The men on arrival were distributed throughout the colony to various settlers and townsfolk or assigned to public service.

Some of their occupations they worked at in England are familiar today such as bakers, stonemasons, tailors, butchers and labourers. Others had trades now long obsolete - pot boys, carders, brass finishers, silk weavers, chimney sweeps, ropemakers and pipemakers amongst them. There were also a few men who by their work set them apart from the others. They included a customs house clerk (Charles Callan alias James Crosbie), attorney's clerk (Oliver Ewings), law stationer's clerk (James Williams) and apothecary (James Pickering). There is no record in the indents where they were sent on arrival but they may have been sent to Wellington Valley otherwise known as the Valley of the Swells. No matter what their occupations, until assignment their experiences were all similar - loss of freedom - prison - hulk - convict ship voyage - assignment. Whether because of their previous occupations, fortunate circumstances or the force of their personality, some of the men not only survived the whole ordeal but went on to lead successful lives. Men such as Leigh Dines Halstead who was a vetinary surgeon, and Charles Rhodius who became known throughout the colony for his artwork; and there was Peter Dawe who sealed his success when he accompanied Edward Denny Day in the capture of infamous bushrangers the Jewboy Gang.

Others found it difficult to adjust to their new circumstances - William Thorn was still being punished for misdemeanours nine years later. Many of the men would have had similar experiences of 25 or 50 lashes for various offences.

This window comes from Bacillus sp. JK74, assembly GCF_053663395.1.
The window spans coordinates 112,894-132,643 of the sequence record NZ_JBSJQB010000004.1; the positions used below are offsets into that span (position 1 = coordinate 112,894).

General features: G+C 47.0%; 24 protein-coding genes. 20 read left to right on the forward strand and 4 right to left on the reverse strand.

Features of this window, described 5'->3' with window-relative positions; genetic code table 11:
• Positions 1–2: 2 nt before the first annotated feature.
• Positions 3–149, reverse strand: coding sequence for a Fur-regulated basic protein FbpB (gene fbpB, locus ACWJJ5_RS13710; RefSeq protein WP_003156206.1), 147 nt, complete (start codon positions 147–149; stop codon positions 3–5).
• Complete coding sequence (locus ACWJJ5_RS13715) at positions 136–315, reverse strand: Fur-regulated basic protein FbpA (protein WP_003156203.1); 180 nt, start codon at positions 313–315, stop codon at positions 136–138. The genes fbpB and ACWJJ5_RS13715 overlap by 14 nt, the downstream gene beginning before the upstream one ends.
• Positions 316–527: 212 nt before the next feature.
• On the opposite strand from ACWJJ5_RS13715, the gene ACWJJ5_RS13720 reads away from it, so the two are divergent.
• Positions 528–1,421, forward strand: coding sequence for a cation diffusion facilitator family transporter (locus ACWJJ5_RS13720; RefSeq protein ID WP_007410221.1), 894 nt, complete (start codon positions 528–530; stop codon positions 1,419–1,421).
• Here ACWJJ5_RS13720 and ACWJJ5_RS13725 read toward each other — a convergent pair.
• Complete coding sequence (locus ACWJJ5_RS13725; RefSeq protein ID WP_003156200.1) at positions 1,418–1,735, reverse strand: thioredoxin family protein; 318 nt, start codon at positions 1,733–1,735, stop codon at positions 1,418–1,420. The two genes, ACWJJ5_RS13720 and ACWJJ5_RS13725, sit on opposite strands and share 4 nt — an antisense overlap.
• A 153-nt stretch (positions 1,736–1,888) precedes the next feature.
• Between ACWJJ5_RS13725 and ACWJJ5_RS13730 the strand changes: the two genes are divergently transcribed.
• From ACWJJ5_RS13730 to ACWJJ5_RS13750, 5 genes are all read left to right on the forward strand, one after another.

1). Alick Osborne was also employed as surgeon on the convict ships Lonach in 1825, Speke in 1826,  Sophia in 1829,  Planter in 1832, Fairlie in 1834,  Marquis of Huntley in 1835 and the Elphinstone in 1838.

2). Convict Artists

3). Hunter Valley convicts and passengers arriving on the Sarah in 1829

4). Ephraim Whiting accompanied Sir Thomas Livingstone Mitchell's expedition in 1831

5). Return of Convicts of the Sarah assigned between 1st January 1832 and 31st March 1832 (Sydney Gazette 14 June 1832).....

John Bennett - Farrier assigned to the Australian Agricultural Company at Port Stephens
David Connor - Pressman. Assigned to E.S. Hall at Sydney
John Hart - Tailor and dealer assigned to William Bradly at Goulburn Plains

6). Ships bringing detachments of the 63rd regiment -

Albion departed Sheerness 1 June 1828 - Lieutenant M. Vickery

Eliza departed London 29 June 1828 - Major Sholto Douglas

Marquis of Hastings departed 30 June 1828 - Ensign Stulbmer

Royal George departed Spithead 26 August 1828 - Captain J. Briggs

Vittora departed Devonport1 September 1828- Lieutenant Aubyn

Governor Ready departed Cork 21 September 1828 - Lieutenant J. Gibbons Lane

Ferguson departed Dublin 16 November 1828 - Captain D'Arcy Wentworth

Mellish departed Falmouth 2 January 1829 - Captain Baylee

Lord Melville departed London 5 January 1829 - Lieut-Col. Burke

Waterloo departed London 14 March 1829 - Lieutenant T. Grove

America departed Woolwich 8 April 1829 - Adjutant T. Montgomery

Norfolk departed Spithead 22 May 1829- Ensign W.J. Darling

Guildford departed Dublin 12 July 1829 - Lieut McLean 89th

Larkins departed Cork 16 August 1829 - Captain Mahon

Claudine departed London 24 August 1829 - Captain Paterson

Sarah departed London 29 August 1829 - Lieutenant Croly

Dunvegan Castle departed 30 September 1829 - Lieutenant John Gray

Katherine Stewart Forbes departed Spithead 14 October 1829 - Major Fairtclough


[1] Sydney Gazette 8 December 1829

[2] Sydney Gazette 8 December 1829

[3] National Archives - Reference: ADM 101/66/5 Description: Medical and surgical journal of His Majesty's convict ship Sarah for 29 July to 19 of December 1829 by Alick Osborne, Surgeon,during which time the said ship was employed in a voyage to New South Wales.

[4] Medical Journal of Alick Osborne on the voyage of the Sarah. UK, Royal Navy Medical Journals, 1817-1857. The National Archives. Kew, Richmond, Surrey.

[5] Bateson, Charles & Library of Australian History (1983). The convict ships, 1787-1868 (Australian ed). Library of Australian History, Sydney : pp.348-349, 386